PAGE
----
With every passing Bundesliga matchday, there’s mounting evidence that this will be Jamal Musiala’s season.
Bayern Munich’s 2-0 home win over Wolfsburg was routine and a game in which Joshua Kimmich, Benjamin Pavard, Thomas Müller and Marcel Sabitzer, increasingly comfortable in red, all excelled. But the one player who stood out again was Musiala.
“We are very flexible and rotate quite a bit,” he said of Bayern’s attack after the win, in which he and Müller scored before the break. “We have a lot of control up front, have a lot of ball contact and runs deep. It’s fun to be up front.
“Things are going very, very well for us. We’re playing good soccer, like we practice all the time in training. We’re trying to bring the same energy and style of play to the pitch here.”
Bayern and Germany’s gain
This wasn’t a vintage game or performance by Bayern but it was another indicator of Musiala’s precocious talent, which has been clear for a couple of seasons now. Even at 17, he was a Hansi Flick favorite, with the now Germany coach selecting him regularly in the Bundesliga and Champions League. That bodes well for Musiala, now 19, three months ahead of a World Cup, with his chances of being Flick’s trequartista in Qatar growing more likely by the day.
Musiala, who is developing an intuitive understanding with Alphonso Davies, is hitting form at just the right time. Against Wolfsburg, he was the channel through which everything seemed to go. Müller operates closer to the penalty box following Robert Lewandowski’s departure, which gives Musiala the space to do what he’s best at: drive at defenders, create chances for others, and score. Before the Pole’s departure, Bayern coach Julian Nagelsmann found it difficult to accommodate all three forwards – but given Sadio Mane’s different skillset, there’s now space for both Musiala and his idol, Müller.
When Bayern made the breakthough against a Wolfsburg team who defended pretty stubbornly but ultimately had no answer to Bayern’s multitude of attacking options, it was Musiala who pierced through. He showed strength in bouncing off Wolfsburg’s French defender Maxence Lacroix and tenacity by staying on his feet as Patrick Wimmer came steaming in. In doing so, he crafted the space outside the box to let fly with an arrowed shot into the bottom corner. Musiala is a natural finisher, but he has a physical strength that most teenagers don’t possess.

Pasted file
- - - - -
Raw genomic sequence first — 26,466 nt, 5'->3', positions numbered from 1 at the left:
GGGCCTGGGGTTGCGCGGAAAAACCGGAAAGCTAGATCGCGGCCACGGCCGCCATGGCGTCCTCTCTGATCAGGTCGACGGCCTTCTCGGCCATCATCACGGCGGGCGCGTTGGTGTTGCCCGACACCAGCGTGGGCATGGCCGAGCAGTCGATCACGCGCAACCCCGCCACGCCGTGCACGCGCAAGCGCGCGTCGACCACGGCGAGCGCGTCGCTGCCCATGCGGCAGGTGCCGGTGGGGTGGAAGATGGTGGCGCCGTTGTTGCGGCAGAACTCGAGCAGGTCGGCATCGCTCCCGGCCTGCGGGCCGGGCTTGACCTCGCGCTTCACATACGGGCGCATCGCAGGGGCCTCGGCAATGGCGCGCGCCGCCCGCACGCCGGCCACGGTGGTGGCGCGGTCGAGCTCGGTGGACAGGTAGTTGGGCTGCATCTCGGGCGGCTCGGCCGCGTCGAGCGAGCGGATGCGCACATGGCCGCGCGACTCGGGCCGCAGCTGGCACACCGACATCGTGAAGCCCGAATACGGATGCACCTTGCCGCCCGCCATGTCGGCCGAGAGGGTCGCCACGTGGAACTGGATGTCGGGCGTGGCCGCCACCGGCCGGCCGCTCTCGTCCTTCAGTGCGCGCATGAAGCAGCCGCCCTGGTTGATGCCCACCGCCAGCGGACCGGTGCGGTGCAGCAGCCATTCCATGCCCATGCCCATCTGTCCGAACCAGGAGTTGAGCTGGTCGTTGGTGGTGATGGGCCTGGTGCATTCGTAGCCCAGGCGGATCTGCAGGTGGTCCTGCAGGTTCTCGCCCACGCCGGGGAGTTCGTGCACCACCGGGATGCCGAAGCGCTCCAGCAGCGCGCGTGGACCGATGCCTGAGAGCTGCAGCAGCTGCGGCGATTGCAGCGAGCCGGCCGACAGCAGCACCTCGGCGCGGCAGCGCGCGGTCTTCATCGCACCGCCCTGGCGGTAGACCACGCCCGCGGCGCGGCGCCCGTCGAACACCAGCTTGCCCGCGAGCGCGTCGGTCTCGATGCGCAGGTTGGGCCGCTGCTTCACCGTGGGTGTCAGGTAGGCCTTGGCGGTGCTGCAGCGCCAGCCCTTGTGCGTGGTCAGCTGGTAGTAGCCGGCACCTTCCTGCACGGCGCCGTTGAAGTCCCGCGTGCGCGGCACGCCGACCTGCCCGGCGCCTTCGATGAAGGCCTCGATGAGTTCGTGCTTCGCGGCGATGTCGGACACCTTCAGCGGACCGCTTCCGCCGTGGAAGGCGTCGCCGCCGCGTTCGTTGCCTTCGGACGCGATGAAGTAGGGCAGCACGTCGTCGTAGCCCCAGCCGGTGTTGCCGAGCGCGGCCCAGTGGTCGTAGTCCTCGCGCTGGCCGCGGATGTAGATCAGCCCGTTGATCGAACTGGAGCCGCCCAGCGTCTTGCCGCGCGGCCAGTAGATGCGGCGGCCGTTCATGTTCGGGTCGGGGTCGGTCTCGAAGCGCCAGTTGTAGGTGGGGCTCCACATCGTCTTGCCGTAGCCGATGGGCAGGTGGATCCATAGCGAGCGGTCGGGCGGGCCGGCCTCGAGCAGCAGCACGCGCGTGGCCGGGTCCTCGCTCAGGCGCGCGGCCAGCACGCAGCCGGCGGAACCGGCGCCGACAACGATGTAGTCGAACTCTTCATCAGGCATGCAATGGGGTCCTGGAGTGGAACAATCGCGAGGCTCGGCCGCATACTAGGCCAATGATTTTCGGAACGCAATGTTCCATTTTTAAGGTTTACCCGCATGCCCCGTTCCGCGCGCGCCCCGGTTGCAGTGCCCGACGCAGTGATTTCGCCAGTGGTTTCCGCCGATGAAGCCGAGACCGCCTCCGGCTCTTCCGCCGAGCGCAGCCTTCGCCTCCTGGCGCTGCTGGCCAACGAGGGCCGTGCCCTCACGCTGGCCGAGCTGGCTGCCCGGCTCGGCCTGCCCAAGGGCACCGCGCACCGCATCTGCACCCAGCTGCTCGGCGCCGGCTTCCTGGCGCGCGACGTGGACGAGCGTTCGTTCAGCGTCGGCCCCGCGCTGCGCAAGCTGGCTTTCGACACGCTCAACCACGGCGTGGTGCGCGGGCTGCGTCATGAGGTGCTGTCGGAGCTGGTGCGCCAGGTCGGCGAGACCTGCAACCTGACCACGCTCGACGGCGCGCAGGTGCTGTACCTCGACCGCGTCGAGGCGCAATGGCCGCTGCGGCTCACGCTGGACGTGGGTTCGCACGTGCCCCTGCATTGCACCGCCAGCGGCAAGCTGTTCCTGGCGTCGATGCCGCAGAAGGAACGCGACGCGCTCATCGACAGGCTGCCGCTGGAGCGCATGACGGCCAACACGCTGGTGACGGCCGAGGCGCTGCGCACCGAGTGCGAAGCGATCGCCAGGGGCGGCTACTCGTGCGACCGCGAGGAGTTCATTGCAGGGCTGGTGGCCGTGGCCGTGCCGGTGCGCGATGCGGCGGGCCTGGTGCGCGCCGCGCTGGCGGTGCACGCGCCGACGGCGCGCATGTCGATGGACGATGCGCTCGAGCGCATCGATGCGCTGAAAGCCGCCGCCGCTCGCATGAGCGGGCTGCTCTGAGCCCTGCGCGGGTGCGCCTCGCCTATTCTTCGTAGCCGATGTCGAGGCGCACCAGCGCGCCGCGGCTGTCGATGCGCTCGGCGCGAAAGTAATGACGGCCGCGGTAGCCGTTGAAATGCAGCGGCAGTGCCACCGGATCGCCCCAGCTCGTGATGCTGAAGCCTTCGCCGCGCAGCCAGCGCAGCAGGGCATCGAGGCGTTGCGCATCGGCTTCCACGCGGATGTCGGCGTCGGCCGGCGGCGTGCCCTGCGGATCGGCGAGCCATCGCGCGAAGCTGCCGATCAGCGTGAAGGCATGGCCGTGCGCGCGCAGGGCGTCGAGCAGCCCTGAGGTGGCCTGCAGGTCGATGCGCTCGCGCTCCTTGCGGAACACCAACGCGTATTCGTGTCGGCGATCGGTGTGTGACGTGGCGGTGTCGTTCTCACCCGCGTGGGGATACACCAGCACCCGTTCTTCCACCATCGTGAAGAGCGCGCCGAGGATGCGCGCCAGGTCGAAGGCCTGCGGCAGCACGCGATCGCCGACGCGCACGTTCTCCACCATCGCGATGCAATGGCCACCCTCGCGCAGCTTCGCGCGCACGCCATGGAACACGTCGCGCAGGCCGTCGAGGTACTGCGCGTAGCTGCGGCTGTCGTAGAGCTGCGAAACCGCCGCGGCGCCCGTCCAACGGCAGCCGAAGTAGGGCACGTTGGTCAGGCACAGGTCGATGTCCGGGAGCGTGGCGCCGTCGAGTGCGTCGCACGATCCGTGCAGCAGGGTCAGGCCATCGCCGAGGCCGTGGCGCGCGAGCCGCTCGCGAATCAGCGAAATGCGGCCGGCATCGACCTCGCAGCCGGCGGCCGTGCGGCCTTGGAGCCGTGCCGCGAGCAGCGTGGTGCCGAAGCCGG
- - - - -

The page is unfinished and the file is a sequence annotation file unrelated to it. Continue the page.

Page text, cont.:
When Nagelsmann switched things up at halftime, it was Gnabry whom he replaced with Leroy Sane – not Musiala. The man from Fulda who spent his formative years in South London has become a permanent fixture again at Bayern, bulking up too to become as physically imposing as he is fleet-footed.
‘There must be more to come’
It’s not as if Bayern don’t know that they have a potentially world class talent on their hands. Here’s what Oliver Kahn, Bayern’s CEO, had to say after the game: “I just met Jamal in the dressing room and said that there must be more to come. No, he’s had a great start to the season. What he plays is already outstanding at the moment, extraordinary.”
With Lewandowksi gone and Müller pushed up higher – as he plays for Germany – Musiala can enjoy himself in attacking midfield. Of course, Mane and Serge Gnabry need to be accommodated in the system too which means that Musiala tends to drift out to the left while Gnabry operates on the right. Musiala’s gain has come at a time when Leon Goretzka remains out with a knee injury – but after two wins from two and standout performances by Musiala in Frankfurt and again here against Wolfsburg, Goretzka might find it hard to displace the youngster.
It’s still early days with stiffer challengers in wait, but Musiala remains the bright light of Bayern’s post-Lewandowski era, and just might be Germany’s secret weapon in Qatar. Although to those familiar with the Bundesliga, the secret is already out.